FL House Speaker wants to expand Supreme Court: Court packing plan, or merely a “reform”?

News reports coming out of Florida indicate there is an attempt underway to expand the state’s supreme court. House Speaker Dean Cannon announced earlier today he wants to increase the size of the Florida Supreme Court from seven to 10 members and divide the 10 member court into two, 5 -member panels (one civil, one criminal). Cannon denies this is a court packing effort, claiming instead he wants to “reform” the court.

The only two states that even approximate this proposal are Oklahoma and Texas, however these two states have entirely separate courts to handle civil (Supreme Court) and criminal (Court of Criminal Appeals) cases.

The Tallahassee Democrat noted that Speaker Cannon was irate last year when the state’s Supreme Court struck from the ballot several legislatively introduced initiatives. In his first speech as Speaker-designate in November 2010, Cannon went out of his way to attack the court’s decisions.

This wouldn’t be the first time a Florida Supreme Court decision prompted a legislative effort to increase the size of the court. In 2007, Florida state senator Bill Posey introduced SB 408 in 2007 to expand the state’s Supreme Court from 7 to 15 members. The bill’s text explicitly stated the reason for the increase was to overturn the Court’s decision in 2006 that found unconstitutional the state’s use of public money for vouchers for use in Catholic schools. (Bush v. Holmes, 919 So.2d 392 (Fla. 2006)) When SB 408 became public, the senator quickly withdrew it, telling the Tallahassee Democrat “Basically, a law student came up with the idea and asked me to have it drafted so he could see how it would look, but it was never supposed to be introduced.” The senator declined to identify the law student.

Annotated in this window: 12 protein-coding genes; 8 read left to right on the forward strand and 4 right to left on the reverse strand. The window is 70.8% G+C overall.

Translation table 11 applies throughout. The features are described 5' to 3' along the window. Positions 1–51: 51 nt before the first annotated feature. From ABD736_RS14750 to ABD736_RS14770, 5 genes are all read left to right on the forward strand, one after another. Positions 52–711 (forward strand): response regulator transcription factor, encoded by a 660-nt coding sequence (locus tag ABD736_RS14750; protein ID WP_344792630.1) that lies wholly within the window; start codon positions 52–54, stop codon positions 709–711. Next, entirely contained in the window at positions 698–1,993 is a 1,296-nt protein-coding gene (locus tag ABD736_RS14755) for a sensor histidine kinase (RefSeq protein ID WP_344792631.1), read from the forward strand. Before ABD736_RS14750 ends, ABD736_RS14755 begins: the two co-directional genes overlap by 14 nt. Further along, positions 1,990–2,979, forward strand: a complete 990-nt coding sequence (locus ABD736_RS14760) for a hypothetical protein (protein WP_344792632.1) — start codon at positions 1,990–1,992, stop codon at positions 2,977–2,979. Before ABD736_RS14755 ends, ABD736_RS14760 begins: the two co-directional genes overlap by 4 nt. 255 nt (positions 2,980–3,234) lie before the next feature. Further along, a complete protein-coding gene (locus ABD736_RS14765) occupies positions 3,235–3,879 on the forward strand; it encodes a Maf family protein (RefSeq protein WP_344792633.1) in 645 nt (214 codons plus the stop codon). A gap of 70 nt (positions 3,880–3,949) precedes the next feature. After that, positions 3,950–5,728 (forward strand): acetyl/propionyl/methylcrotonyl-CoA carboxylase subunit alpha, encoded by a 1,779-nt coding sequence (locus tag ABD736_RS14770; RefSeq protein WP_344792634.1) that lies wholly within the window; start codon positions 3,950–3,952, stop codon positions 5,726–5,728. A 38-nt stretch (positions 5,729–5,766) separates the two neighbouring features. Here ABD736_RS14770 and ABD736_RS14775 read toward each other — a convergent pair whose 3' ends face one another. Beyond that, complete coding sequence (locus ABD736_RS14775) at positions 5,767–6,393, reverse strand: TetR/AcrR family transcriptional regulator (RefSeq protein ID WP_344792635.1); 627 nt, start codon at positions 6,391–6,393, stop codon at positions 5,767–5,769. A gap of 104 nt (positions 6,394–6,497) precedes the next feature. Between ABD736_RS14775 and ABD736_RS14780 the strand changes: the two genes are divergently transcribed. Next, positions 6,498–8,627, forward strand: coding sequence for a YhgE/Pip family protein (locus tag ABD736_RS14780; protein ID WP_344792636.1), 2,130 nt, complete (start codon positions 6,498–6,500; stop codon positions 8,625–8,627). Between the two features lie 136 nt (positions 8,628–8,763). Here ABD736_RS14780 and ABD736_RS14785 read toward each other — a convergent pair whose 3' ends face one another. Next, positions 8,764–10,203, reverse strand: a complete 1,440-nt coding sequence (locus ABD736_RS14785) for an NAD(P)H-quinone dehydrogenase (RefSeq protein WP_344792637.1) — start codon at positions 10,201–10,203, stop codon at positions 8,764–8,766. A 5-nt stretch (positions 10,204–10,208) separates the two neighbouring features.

For a 2010 review of efforts to tinker with the size of the state supreme courts, read Issue 4:14 of Gavel to Gavel here. For the recent effort to increase the Arizona Supreme Court (without asking or talking with the state’s Chief Justice first), read this blog post.

Update: 3/7/11 @ 3:23 According to a Twitter feed coming out of the press conference where Cannon made these announcements, Senate President Mike Haridopolos says House Speaker Cannon idea on FL Supreme Court will be given fair consideration. (h/t Gary Fineout)

AZ: Chief justice not asked about plan to expand state’s supreme court

Normally, either through constitutional provision, statutory requirement, or courtesy, legislative efforts to change the number of judges or justices in a state must receive some degree of input from the state’s supreme court, judicial council, or chief justice. A recent effort (SB 1481 of 2011) in Arizona to expand the state’s supreme court from 5 to 7 members was therefore curious in that it failed to include the chief justice in the development.